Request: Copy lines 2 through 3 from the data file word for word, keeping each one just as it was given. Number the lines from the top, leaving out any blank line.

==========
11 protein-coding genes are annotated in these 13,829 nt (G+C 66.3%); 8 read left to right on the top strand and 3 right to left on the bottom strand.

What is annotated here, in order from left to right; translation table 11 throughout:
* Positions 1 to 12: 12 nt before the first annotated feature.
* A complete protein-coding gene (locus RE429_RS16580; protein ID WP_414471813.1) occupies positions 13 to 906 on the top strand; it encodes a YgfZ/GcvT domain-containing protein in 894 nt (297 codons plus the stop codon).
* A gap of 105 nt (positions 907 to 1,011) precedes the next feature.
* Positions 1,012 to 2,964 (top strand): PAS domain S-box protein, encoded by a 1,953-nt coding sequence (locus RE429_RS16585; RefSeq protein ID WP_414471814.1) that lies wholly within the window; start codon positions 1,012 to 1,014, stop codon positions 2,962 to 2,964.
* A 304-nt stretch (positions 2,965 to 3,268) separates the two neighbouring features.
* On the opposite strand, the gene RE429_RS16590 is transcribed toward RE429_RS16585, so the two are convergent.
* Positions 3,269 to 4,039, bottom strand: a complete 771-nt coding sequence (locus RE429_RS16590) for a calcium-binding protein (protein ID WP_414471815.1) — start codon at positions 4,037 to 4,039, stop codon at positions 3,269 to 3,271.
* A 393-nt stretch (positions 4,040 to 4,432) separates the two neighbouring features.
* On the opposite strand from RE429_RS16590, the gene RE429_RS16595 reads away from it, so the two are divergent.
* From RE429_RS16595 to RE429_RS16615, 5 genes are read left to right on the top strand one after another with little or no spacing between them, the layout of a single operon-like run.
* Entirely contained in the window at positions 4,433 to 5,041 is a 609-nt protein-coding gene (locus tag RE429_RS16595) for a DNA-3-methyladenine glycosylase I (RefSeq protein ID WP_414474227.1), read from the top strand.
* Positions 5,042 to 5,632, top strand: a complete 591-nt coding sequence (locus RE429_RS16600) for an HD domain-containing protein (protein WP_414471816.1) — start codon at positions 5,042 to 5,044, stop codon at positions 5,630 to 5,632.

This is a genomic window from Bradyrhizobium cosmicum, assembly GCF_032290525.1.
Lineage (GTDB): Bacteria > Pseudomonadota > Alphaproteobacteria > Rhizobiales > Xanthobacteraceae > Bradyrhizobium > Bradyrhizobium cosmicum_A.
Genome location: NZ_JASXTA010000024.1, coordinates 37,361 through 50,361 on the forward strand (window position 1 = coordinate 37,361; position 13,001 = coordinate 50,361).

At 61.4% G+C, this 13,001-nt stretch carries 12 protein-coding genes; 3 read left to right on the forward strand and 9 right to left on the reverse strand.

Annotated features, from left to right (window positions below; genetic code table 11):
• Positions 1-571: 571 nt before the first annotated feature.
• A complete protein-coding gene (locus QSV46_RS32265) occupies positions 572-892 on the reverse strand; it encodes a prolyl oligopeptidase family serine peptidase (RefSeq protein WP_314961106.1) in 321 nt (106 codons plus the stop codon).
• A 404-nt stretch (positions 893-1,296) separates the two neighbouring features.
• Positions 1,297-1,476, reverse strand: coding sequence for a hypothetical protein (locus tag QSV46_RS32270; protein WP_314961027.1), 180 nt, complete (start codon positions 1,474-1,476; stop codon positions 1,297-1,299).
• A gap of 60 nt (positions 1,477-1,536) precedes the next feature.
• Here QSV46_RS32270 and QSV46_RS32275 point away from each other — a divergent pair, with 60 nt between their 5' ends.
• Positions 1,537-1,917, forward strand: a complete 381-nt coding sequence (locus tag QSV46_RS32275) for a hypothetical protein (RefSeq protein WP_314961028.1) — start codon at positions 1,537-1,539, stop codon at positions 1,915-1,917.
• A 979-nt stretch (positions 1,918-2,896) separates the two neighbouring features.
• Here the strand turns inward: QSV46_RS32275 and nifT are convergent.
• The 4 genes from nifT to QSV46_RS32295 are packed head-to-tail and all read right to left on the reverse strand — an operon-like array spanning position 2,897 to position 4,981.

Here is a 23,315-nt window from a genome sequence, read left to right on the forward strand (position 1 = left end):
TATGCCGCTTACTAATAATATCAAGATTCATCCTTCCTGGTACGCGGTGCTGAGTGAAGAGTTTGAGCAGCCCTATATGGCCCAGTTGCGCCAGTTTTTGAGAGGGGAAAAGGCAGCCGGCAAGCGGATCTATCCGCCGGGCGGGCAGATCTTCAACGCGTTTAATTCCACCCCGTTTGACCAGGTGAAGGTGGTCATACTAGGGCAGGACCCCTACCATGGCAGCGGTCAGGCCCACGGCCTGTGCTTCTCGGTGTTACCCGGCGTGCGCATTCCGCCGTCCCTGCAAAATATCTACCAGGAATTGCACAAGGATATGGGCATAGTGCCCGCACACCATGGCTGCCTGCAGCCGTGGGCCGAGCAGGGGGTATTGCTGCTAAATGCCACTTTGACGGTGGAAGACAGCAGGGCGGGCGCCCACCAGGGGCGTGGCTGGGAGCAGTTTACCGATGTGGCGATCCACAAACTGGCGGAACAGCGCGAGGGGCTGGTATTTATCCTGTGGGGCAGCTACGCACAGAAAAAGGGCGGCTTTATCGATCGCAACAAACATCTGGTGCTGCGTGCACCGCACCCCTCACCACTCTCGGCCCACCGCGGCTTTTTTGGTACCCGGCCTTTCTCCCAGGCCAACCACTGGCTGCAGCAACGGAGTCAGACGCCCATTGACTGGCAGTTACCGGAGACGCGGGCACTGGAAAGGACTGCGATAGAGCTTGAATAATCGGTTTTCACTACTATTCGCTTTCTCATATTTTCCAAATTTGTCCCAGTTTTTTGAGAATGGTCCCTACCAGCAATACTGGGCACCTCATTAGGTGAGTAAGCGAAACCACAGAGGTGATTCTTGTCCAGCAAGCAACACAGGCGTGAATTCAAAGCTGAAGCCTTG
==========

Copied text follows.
What is annotated here, in order from left to right; translation table 11 throughout:
* Positions 1 to 12: 12 nt before the first annotated feature.